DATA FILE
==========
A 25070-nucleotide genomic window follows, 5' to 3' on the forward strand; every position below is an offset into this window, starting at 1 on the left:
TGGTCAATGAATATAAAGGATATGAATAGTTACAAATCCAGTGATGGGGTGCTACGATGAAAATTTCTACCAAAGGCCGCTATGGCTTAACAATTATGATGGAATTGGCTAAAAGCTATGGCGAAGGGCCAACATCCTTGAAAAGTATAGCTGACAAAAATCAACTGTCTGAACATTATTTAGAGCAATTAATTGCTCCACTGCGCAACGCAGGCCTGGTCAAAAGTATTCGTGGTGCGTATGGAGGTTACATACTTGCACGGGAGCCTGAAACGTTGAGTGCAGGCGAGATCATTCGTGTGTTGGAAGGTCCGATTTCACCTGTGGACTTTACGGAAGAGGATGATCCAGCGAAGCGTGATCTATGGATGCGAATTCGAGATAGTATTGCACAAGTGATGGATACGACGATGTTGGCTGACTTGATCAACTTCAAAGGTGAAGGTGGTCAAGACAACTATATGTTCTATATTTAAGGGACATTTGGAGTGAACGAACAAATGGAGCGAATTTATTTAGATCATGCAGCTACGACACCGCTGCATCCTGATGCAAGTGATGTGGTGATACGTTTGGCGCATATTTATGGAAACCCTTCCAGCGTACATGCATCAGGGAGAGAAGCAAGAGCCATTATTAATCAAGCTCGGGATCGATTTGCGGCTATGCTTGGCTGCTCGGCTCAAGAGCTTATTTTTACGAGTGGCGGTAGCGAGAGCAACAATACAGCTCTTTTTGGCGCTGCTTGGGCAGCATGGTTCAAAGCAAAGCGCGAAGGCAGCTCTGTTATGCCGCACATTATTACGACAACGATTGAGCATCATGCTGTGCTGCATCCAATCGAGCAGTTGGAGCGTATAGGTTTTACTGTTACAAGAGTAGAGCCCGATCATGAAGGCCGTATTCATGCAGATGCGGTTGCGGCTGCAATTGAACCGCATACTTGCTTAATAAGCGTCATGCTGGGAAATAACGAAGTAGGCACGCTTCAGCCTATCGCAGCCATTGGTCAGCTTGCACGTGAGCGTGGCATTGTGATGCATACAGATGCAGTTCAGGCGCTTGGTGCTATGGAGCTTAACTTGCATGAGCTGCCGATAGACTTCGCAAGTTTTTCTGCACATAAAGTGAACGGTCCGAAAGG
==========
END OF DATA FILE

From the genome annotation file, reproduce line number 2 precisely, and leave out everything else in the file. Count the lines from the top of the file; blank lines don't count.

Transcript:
TGGTCAATGAATATAAAGGATATGAATAGTTACAAATCCAGTGATGGGGTGCTACGATGAAAATTTCTACCAAAGGCCGCTATGGCTTAACAATTATGATGGAATTGGCTAAAAGCTATGGCGAAGGGCCAACATCCTTGAAAAGTATAGCTGACAAAAATCAACTGTCTGAACATTATTTAGAGCAATTAATTGCTCCACTGCGCAACGCAGGCCTGGTCAAAAGTATTCGTGGTGCGTATGGAGGTTACATACTTGCACGGGAGCCTGAAACGTTGAGTGCAGGCGAGATCATTCGTGTGTTGGAAGGTCCGATTTCACCTGTGGACTTTACGGAAGAGGATGATCCAGCGAAGCGTGATCTATGGATGCGAATTCGAGATAGTATTGCACAAGTGATGGATACGACGATGTTGGCTGACTTGATCAACTTCAAAGGTGAAGGTGGTCAAGACAACTATATGTTCTATATTTAAGGGACATTTGGAGTGAACGAACAAATGGAGCGAATTTATTTAGATCATGCAGCTACGACACCGCTGCATCCTGATGCAAGTGATGTGGTGATACGTTTGGCGCATATTTATGGAAACCCTTCCAGCGTACATGCATCAGGGAGAGAAGCAAGAGCCATTATTAATCAAGCTCGGGATCGATTTGCGGCTATGCTTGGCTGCTCGGCTCAAGAGCTTATTTTTACGAGTGGCGGTAGCGAGAGCAACAATACAGCTCTTTTTGGCGCTGCTTGGGCAGCATGGTTCAAAGCAAAGCGCGAAGGCAGCTCTGTTATGCCGCACATTATTACGACAACGATTGAGCATCATGCTGTGCTGCATCCAATCGAGCAGTTGGAGCGTATAGGTTTTACTGTTACAAGAGTAGAGCCCGATCATGAAGGCCGTATTCATGCAGATGCGGTTGCGGCTGCAATTGAACCGCATACTTGCTTAATAAGCGTCATGCTGGGAAATAACGAAGTAGGCACGCTTCAGCCTATCGCAGCCATTGGTCAGCTTGCACGTGAGCGTGGCATTGTGATGCATACAGATGCAGTTCAGGCGCTTGGTGCTATGGAGCTTAACTTGCATGAGCTGCCGATAGACTTCGCAAGTTTTTCTGCACATAAAGTGAACGGTCCGAAAGG